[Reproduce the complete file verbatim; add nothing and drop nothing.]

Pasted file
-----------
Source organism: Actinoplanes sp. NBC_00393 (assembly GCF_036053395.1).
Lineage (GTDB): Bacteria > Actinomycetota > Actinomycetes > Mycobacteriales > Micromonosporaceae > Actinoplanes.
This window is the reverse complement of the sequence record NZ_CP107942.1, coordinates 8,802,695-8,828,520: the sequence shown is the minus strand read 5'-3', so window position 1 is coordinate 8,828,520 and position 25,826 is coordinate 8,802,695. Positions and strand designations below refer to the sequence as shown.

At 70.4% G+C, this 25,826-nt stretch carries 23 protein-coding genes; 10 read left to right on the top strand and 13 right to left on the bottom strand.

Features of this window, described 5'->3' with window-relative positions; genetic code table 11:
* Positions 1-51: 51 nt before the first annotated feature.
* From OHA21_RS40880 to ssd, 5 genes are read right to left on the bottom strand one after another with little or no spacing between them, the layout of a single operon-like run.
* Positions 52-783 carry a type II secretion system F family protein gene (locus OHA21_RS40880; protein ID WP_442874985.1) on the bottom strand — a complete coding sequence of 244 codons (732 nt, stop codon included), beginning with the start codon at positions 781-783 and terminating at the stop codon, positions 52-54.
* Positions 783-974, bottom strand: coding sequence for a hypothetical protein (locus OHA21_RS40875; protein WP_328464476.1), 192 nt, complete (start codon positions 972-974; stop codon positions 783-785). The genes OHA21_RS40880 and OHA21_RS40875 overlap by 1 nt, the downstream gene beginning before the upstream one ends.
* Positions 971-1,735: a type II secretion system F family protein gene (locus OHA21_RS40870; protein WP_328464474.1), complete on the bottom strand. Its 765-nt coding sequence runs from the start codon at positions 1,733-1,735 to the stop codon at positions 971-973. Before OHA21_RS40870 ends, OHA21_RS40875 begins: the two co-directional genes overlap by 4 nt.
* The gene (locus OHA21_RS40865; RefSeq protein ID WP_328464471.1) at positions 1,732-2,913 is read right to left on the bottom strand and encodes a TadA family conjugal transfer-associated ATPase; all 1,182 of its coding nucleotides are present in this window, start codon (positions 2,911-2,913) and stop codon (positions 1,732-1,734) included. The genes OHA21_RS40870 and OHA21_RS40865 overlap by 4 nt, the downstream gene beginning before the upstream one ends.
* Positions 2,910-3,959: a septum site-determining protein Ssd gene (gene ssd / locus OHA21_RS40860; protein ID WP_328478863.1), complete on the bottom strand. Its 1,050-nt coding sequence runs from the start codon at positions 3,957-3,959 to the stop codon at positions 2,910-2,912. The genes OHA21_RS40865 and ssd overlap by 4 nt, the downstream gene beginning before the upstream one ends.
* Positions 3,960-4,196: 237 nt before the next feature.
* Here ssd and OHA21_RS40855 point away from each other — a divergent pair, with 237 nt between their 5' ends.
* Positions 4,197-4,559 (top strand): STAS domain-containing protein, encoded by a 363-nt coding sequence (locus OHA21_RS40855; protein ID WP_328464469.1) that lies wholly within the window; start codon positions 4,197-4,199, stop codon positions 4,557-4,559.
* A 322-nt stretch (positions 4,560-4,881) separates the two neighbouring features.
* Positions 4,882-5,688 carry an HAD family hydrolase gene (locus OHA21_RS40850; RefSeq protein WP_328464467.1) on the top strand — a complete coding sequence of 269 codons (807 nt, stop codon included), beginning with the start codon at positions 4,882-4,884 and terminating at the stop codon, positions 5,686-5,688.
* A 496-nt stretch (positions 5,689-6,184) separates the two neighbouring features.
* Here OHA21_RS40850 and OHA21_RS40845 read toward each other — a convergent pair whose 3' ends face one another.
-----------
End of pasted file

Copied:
Source organism: Actinoplanes sp. NBC_00393 (assembly GCF_036053395.1).
Lineage (GTDB): Bacteria > Actinomycetota > Actinomycetes > Mycobacteriales > Micromonosporaceae > Actinoplanes.
This window is the reverse complement of the sequence record NZ_CP107942.1, coordinates 8,802,695-8,828,520: the sequence shown is the minus strand read 5'-3', so window position 1 is coordinate 8,828,520 and position 25,826 is coordinate 8,802,695. Positions and strand designations below refer to the sequence as shown.

At 70.4% G+C, this 25,826-nt stretch carries 23 protein-coding genes; 10 read left to right on the top strand and 13 right to left on the bottom strand.

Features of this window, described 5'->3' with window-relative positions; genetic code table 11:
* Positions 1-51: 51 nt before the first annotated feature.
* From OHA21_RS40880 to ssd, 5 genes are read right to left on the bottom strand one after another with little or no spacing between them, the layout of a single operon-like run.
* Positions 52-783 carry a type II secretion system F family protein gene (locus OHA21_RS40880; protein ID WP_442874985.1) on the bottom strand — a complete coding sequence of 244 codons (732 nt, stop codon included), beginning with the start codon at positions 781-783 and terminating at the stop codon, positions 52-54.
* Positions 783-974, bottom strand: coding sequence for a hypothetical protein (locus OHA21_RS40875; protein WP_328464476.1), 192 nt, complete (start codon positions 972-974; stop codon positions 783-785). The genes OHA21_RS40880 and OHA21_RS40875 overlap by 1 nt, the downstream gene beginning before the upstream one ends.
* Positions 971-1,735: a type II secretion system F family protein gene (locus OHA21_RS40870; protein WP_328464474.1), complete on the bottom strand. Its 765-nt coding sequence runs from the start codon at positions 1,733-1,735 to the stop codon at positions 971-973. Before OHA21_RS40870 ends, OHA21_RS40875 begins: the two co-directional genes overlap by 4 nt.
* The gene (locus OHA21_RS40865; RefSeq protein ID WP_328464471.1) at positions 1,732-2,913 is read right to left on the bottom strand and encodes a TadA family conjugal transfer-associated ATPase; all 1,182 of its coding nucleotides are present in this window, start codon (positions 2,911-2,913) and stop codon (positions 1,732-1,734) included. The genes OHA21_RS40870 and OHA21_RS40865 overlap by 4 nt, the downstream gene beginning before the upstream one ends.
* Positions 2,910-3,959: a septum site-determining protein Ssd gene (gene ssd / locus OHA21_RS40860; protein ID WP_328478863.1), complete on the bottom strand. Its 1,050-nt coding sequence runs from the start codon at positions 3,957-3,959 to the stop codon at positions 2,910-2,912. The genes OHA21_RS40865 and ssd overlap by 4 nt, the downstream gene beginning before the upstream one ends.
* Positions 3,960-4,196: 237 nt before the next feature.
* Here ssd and OHA21_RS40855 point away from each other — a divergent pair, with 237 nt between their 5' ends.
* Positions 4,197-4,559 (top strand): STAS domain-containing protein, encoded by a 363-nt coding sequence (locus OHA21_RS40855; protein ID WP_328464469.1) that lies wholly within the window; start codon positions 4,197-4,199, stop codon positions 4,557-4,559.
* A 322-nt stretch (positions 4,560-4,881) separates the two neighbouring features.
* Positions 4,882-5,688 carry an HAD family hydrolase gene (locus OHA21_RS40850; RefSeq protein WP_328464467.1) on the top strand — a complete coding sequence of 269 codons (807 nt, stop codon included), beginning with the start codon at positions 4,882-4,884 and terminating at the stop codon, positions 5,686-5,688.
* A 496-nt stretch (positions 5,689-6,184) separates the two neighbouring features.
* Here OHA21_RS40850 and OHA21_RS40845 read toward each other — a convergent pair whose 3' ends face one another.